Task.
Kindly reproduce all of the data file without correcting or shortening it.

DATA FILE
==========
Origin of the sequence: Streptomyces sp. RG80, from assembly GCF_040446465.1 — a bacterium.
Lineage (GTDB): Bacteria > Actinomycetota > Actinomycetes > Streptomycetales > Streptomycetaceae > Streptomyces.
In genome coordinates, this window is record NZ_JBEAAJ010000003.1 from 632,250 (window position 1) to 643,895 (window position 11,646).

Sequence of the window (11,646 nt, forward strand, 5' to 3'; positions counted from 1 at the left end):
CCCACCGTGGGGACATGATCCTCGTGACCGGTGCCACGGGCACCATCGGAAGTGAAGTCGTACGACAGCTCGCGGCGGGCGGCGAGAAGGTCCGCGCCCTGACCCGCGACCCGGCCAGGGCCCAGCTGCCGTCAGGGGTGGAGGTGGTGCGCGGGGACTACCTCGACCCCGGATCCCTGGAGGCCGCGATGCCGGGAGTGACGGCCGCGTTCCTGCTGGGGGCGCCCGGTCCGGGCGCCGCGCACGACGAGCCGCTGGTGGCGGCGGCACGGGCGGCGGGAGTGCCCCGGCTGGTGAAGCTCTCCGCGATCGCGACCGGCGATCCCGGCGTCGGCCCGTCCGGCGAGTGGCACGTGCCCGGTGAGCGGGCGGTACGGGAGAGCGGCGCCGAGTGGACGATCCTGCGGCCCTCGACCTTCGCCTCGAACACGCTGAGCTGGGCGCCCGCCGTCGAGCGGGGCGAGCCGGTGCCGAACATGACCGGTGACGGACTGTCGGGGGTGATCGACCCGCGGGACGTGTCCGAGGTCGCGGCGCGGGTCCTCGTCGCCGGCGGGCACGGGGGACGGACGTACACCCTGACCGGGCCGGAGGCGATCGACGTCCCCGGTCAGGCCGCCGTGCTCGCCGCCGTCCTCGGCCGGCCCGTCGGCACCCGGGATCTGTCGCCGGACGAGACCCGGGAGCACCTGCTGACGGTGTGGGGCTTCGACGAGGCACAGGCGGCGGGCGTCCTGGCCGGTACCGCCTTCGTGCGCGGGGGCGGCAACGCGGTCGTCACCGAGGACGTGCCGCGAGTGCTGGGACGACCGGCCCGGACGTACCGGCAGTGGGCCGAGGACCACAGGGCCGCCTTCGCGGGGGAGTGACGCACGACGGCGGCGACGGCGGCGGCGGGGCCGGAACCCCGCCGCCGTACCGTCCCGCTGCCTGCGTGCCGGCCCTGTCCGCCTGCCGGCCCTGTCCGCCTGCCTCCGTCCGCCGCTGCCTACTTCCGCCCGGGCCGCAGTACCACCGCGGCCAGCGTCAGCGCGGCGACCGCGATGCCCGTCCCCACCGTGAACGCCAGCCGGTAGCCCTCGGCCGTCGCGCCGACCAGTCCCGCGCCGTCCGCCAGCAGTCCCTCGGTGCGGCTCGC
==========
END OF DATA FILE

Origin of the sequence: Streptomyces sp. RG80, from assembly GCF_040446465.1 — a bacterium.
Lineage (GTDB): Bacteria > Actinomycetota > Actinomycetes > Streptomycetales > Streptomycetaceae > Streptomyces.
In genome coordinates, this window is record NZ_JBEAAJ010000003.1 from 632,250 (window position 1) to 643,895 (window position 11,646).

Sequence of the window (11,646 nt, forward strand, 5' to 3'; positions counted from 1 at the left end):
CCCACCGTGGGGACATGATCCTCGTGACCGGTGCCACGGGCACCATCGGAAGTGAAGTCGTACGACAGCTCGCGGCGGGCGGCGAGAAGGTCCGCGCCCTGACCCGCGACCCGGCCAGGGCCCAGCTGCCGTCAGGGGTGGAGGTGGTGCGCGGGGACTACCTCGACCCCGGATCCCTGGAGGCCGCGATGCCGGGAGTGACGGCCGCGTTCCTGCTGGGGGCGCCCGGTCCGGGCGCCGCGCACGACGAGCCGCTGGTGGCGGCGGCACGGGCGGCGGGAGTGCCCCGGCTGGTGAAGCTCTCCGCGATCGCGACCGGCGATCCCGGCGTCGGCCCGTCCGGCGAGTGGCACGTGCCCGGTGAGCGGGCGGTACGGGAGAGCGGCGCCGAGTGGACGATCCTGCGGCCCTCGACCTTCGCCTCGAACACGCTGAGCTGGGCGCCCGCCGTCGAGCGGGGCGAGCCGGTGCCGAACATGACCGGTGACGGACTGTCGGGGGTGATCGACCCGCGGGACGTGTCCGAGGTCGCGGCGCGGGTCCTCGTCGCCGGCGGGCACGGGGGACGGACGTACACCCTGACCGGGCCGGAGGCGATCGACGTCCCCGGTCAGGCCGCCGTGCTCGCCGCCGTCCTCGGCCGGCCCGTCGGCACCCGGGATCTGTCGCCGGACGAGACCCGGGAGCACCTGCTGACGGTGTGGGGCTTCGACGAGGCACAGGCGGCGGGCGTCCTGGCCGGTACCGCCTTCGTGCGCGGGGGCGGCAACGCGGTCGTCACCGAGGACGTGCCGCGAGTGCTGGGACGACCGGCCCGGACGTACCGGCAGTGGGCCGAGGACCACAGGGCCGCCTTCGCGGGGGAGTGACGCACGACGGCGGCGACGGCGGCGGCGGGGCCGGAACCCCGCCGCCGTACCGTCCCGCTGCCTGCGTGCCGGCCCTGTCCGCCTGCCGGCCCTGTCCGCCTGCCTCCGTCCGCCGCTGCCTACTTCCGCCCGGGCCGCAGTACCACCGCGGCCAGCGTCAGCGCGGCGACCGCGATGCCCGTCCCCACCGTGAACGCCAGCCGGTAGCCCTCGGCCGTCGCGCCGACCAGTCCCGCGCCGTCCGCCAGCAGTCCCTCGGTGCGGCTCGC